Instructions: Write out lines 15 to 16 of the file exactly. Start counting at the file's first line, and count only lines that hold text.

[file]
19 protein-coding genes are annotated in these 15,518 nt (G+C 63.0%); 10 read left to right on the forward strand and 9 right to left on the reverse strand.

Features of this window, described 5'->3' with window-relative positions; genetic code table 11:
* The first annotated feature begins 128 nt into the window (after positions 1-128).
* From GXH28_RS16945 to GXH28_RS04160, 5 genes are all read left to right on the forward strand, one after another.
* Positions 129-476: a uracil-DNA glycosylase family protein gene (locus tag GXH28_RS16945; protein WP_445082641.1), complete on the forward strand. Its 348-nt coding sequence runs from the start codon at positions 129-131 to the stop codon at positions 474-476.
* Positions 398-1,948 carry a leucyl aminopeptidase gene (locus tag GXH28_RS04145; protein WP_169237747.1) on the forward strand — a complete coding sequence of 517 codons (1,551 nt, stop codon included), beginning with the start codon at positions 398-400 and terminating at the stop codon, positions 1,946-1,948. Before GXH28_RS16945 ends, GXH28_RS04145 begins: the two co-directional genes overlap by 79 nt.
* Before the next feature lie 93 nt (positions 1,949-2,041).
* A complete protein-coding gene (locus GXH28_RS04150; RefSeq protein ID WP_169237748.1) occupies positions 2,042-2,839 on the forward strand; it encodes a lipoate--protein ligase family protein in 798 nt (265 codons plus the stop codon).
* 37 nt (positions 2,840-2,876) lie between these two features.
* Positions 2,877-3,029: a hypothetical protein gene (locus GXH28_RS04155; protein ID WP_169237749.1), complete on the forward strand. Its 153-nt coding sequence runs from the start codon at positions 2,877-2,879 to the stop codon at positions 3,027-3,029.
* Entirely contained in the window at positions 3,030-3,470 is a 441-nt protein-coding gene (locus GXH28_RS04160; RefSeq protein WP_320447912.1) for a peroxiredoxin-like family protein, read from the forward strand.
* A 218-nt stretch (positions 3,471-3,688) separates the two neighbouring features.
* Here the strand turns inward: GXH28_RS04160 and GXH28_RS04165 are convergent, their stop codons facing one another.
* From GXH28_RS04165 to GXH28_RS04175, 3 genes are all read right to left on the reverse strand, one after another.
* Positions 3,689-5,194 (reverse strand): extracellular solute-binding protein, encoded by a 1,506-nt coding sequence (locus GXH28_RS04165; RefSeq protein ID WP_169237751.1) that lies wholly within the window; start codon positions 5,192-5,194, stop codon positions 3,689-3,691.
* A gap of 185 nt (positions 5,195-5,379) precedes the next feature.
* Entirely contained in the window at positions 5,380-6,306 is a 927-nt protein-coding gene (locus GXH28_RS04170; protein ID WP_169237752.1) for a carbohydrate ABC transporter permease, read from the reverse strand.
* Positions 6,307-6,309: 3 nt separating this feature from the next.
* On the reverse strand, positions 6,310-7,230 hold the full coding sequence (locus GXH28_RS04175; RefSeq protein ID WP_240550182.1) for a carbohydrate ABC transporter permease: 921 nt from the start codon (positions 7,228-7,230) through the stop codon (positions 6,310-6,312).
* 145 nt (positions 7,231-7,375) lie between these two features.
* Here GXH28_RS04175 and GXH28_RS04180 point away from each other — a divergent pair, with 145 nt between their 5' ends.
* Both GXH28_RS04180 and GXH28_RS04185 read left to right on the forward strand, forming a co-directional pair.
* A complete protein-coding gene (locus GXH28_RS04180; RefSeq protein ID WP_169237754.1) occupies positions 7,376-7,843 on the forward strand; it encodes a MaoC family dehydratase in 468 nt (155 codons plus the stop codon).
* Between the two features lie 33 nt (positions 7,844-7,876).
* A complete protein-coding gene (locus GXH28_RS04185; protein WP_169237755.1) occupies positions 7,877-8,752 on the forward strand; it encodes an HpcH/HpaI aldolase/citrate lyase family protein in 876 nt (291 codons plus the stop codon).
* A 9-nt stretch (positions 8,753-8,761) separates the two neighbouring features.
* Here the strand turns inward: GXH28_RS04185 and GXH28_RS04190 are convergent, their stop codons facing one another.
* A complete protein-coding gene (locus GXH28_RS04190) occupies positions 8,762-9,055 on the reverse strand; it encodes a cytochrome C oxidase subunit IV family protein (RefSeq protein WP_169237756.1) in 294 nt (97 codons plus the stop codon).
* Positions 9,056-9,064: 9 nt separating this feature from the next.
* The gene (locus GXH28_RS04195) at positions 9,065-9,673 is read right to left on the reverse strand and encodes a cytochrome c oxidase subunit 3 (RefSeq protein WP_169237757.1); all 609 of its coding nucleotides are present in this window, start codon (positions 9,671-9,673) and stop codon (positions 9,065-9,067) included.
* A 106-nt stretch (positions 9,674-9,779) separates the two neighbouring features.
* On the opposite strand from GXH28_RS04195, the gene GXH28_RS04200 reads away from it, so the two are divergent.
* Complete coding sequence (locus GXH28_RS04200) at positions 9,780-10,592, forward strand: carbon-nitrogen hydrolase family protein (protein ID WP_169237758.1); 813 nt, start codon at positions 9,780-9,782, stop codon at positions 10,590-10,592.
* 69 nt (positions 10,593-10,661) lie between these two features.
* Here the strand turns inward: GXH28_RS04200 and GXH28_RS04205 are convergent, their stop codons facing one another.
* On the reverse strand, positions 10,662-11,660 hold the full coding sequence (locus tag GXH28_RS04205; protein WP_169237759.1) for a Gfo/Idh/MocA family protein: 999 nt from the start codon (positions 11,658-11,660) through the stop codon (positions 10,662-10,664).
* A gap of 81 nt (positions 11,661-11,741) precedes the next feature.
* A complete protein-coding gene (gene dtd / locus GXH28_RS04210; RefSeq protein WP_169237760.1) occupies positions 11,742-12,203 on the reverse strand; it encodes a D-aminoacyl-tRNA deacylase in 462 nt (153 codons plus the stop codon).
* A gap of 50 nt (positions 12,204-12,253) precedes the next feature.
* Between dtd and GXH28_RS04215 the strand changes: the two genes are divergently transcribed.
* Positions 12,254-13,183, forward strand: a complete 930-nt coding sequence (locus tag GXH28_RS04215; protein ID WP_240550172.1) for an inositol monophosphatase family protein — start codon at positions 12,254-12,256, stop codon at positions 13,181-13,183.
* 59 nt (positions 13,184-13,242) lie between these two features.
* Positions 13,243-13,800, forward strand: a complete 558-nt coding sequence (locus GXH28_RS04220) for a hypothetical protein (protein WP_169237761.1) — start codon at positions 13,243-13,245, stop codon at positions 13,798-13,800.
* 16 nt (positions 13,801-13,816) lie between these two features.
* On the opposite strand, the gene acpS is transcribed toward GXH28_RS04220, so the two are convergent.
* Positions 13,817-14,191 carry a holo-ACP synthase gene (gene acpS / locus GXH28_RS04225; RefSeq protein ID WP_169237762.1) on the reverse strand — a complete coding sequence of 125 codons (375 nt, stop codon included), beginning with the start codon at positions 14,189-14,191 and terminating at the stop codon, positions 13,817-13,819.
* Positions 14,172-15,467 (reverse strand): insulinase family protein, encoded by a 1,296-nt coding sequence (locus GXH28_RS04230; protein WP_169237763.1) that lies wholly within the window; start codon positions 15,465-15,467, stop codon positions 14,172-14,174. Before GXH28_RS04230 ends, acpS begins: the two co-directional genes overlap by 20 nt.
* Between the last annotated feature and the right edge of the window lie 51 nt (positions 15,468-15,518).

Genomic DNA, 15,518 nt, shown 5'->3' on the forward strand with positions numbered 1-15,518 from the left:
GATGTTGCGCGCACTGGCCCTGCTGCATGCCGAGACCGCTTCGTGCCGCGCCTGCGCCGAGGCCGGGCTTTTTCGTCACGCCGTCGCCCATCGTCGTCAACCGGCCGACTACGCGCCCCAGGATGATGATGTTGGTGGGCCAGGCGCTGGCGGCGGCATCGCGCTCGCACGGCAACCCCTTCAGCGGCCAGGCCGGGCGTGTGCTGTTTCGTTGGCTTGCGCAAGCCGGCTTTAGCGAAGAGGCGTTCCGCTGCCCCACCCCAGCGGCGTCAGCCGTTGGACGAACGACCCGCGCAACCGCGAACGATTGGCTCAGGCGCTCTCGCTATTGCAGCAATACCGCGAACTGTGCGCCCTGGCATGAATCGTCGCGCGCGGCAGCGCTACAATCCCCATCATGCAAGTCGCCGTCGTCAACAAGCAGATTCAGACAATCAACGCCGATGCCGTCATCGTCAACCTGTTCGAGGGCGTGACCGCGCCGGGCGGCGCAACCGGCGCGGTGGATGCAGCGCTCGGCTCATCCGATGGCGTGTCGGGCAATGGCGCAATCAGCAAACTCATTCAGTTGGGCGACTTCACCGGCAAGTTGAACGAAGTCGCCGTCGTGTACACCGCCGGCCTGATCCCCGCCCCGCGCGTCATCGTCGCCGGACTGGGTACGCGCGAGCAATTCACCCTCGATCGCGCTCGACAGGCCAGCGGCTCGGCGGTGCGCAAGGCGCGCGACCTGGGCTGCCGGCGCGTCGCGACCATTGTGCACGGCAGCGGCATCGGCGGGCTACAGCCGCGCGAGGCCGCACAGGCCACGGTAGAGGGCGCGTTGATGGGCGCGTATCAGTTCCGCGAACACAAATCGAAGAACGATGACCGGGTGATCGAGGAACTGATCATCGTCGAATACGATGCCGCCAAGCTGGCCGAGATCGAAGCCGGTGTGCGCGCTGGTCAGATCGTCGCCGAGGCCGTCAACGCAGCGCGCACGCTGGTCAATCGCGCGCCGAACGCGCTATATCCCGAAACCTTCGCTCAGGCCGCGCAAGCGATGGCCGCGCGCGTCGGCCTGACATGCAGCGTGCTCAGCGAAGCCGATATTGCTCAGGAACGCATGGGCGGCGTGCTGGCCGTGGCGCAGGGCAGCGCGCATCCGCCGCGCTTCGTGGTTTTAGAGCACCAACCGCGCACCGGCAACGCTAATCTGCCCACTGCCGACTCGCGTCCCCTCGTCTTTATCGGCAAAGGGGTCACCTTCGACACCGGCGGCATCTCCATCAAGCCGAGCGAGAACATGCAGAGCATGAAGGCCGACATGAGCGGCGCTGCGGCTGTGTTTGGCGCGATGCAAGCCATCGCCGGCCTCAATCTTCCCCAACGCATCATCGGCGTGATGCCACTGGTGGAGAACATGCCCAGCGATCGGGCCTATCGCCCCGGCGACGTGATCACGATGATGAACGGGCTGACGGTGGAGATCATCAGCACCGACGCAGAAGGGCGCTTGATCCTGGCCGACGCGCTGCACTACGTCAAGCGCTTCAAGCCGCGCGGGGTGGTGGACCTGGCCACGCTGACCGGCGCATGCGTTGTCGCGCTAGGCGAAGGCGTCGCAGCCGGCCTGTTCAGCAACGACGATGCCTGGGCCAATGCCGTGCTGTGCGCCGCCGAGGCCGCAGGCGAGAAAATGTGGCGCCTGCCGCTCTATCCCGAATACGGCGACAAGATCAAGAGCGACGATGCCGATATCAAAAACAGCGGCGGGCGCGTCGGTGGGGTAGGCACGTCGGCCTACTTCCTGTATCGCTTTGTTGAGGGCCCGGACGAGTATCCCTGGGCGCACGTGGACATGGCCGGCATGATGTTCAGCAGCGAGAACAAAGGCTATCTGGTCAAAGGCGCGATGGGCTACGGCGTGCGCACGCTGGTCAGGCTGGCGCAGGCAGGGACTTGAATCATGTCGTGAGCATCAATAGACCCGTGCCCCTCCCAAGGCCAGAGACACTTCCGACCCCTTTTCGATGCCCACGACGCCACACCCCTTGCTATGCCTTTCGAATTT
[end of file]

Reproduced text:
* Positions 3,689-5,194 (reverse strand): extracellular solute-binding protein, encoded by a 1,506-nt coding sequence (locus GXH28_RS04165; RefSeq protein ID WP_169237751.1) that lies wholly within the window; start codon positions 5,192-5,194, stop codon positions 3,689-3,691.
* A gap of 185 nt (positions 5,195-5,379) precedes the next feature.